A year and a half, and I am getting down to the last of the MIMA systems. The plug in boards have performed nicely, with only a few issues like an additional pin required for Japanese insights and the 2006 model year. My 100% testing only let one intermittent connection get by. Now I am running out of built joysticks and plug in adapters so I have to set up the production line again for the last time, but this time I need to build all of it my self. The plug in adapters while the best Harness to date, take several hours each to build,and the components are expensive as well. The controller and circuit boards hours more,and more parts, Joystick and display more cost and time in hand fabrication and assembly. This Is why the Plug in MIMA will not be built again, I could work for burger king and make a better hourly wage.
TPS smoothing mod
TPS smoothing mod on ECM plug in board
If the throttle signal is fed through a 4.7K resistor with a 100Uf cap to TPS ground, the effect is to smooth the TPS signal which is equivalent to holding your foot real steady. The new plug in boards allow making the modification on the plug in rather than to the car harness. An etch cut is made to the TPS signal line between the harness and the TPS input to the ECM. A 1/8W 4.7K resistor is attached to bridge the cut, and is covered with hotmelt to protect and support the resistor. The larger capacitor is mounted on the other side of the PC board and is also supported with hotmelt. The parts are cheap, but it is time consuming to do it well.
(Posted 11/2/2008 by mikey)
Building a better joystick
Finishing the MIMA joystick
All previous systems came with a bare PC board with joystick and two switches,some epoxy putty, and some on line examples of how one may finish the joystick with some careful putty application.I personally made an epoxy box around the board that allowed me to put leather over the epoxy, with the two switches just below the leather so they could be operated by pressing the leather above them. It makes them difficult to press by accident, and keeps the dust out. I felt bad that even at the higher price for the system, I only had a bare board joystick. Wanting to give you guys a finished system, I came up with a way to finish each joystick to a nice looking version of my joystick.The process doubled the labor and adds some cost to each joystick, but I will absorb that so your job will be much easier. Enjoy!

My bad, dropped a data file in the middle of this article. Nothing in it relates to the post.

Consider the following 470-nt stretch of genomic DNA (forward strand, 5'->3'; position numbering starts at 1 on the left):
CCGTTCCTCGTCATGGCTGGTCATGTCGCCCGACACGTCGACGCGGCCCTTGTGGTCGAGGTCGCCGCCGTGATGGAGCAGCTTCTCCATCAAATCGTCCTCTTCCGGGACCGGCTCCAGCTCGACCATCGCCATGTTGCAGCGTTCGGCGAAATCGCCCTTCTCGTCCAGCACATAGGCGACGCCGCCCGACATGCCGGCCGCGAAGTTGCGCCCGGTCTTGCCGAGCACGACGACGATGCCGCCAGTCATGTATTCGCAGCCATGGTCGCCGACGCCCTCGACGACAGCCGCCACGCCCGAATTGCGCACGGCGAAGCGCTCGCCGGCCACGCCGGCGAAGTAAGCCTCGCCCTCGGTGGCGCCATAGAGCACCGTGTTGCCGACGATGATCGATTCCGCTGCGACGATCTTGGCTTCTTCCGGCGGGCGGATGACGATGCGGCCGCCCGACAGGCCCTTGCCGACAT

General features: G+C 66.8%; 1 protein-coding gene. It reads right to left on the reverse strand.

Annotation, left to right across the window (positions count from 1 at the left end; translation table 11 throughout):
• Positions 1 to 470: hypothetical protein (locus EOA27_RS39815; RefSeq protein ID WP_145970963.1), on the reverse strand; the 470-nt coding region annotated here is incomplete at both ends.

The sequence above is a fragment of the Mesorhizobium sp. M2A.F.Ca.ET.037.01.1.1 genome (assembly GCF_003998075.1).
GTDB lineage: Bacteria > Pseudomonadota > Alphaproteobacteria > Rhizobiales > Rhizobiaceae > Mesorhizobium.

(Posted 11/1/2008 by mikey)
MIMA construction crew
I want to thank the people that made this run of MIMA possible. Cousin Scott who laid out the MIMA boards. Theresa Cleland who built most of the PC boards, and attached the thousands of wires with pins to the plug in boards. Nephew Troy who cut off the right angle wires of the plug in headers,attached them to the PC boards, Attached wires to the led displays, temp boards, FAS boards. Wife Sue who cut the hundreds of FAS wires. Paul Provost who finished the plug in MCM boards by attaching the two temp probes, current sensor and fan wires. Ian George who tested the controllers Dan Dumas who cut and attached the ribbon cables and connectors to the joystick boards, and drilled all the wooden joystick balls.
(Posted 10/25/2008 by mikey)
Making the plug in boards
Making the plug in boards
Getting the pins and wires in the correct position on the boards and connectors is of utmost importance. After a lot of careful analysis of the issues, I came up with a fixture that minimizes the possibility of miswiring, allows all pins to be double checked for position, holds the wires for soldering,and puts the required fishpaper insulation where required. Using the board as a template, I made a punch for my punch press that punches out clearance holes into the fish paper, wherever there is a required wire. The fixture holds this paper template over the board so the wires can be passed through the fishpaper hole, then the board. Any miswiring shows up as the wire will not be parallel. Once all the pins are in place, a rubber covered clamp holds all the pins to the board, so the fixture can be rotated for soldering. Once all the pins are soldered in place, a special tool is used to rotate the connectors into the correct orientation for insertion into the connector body. A photo of the pin locations is used as a guide for the insertion process. A 100% continuity check will be performed on the completed sub assembly as a final test.
(Posted 10/25/2008 by mikey)
Making a connector
Making the current sensor plug in adapter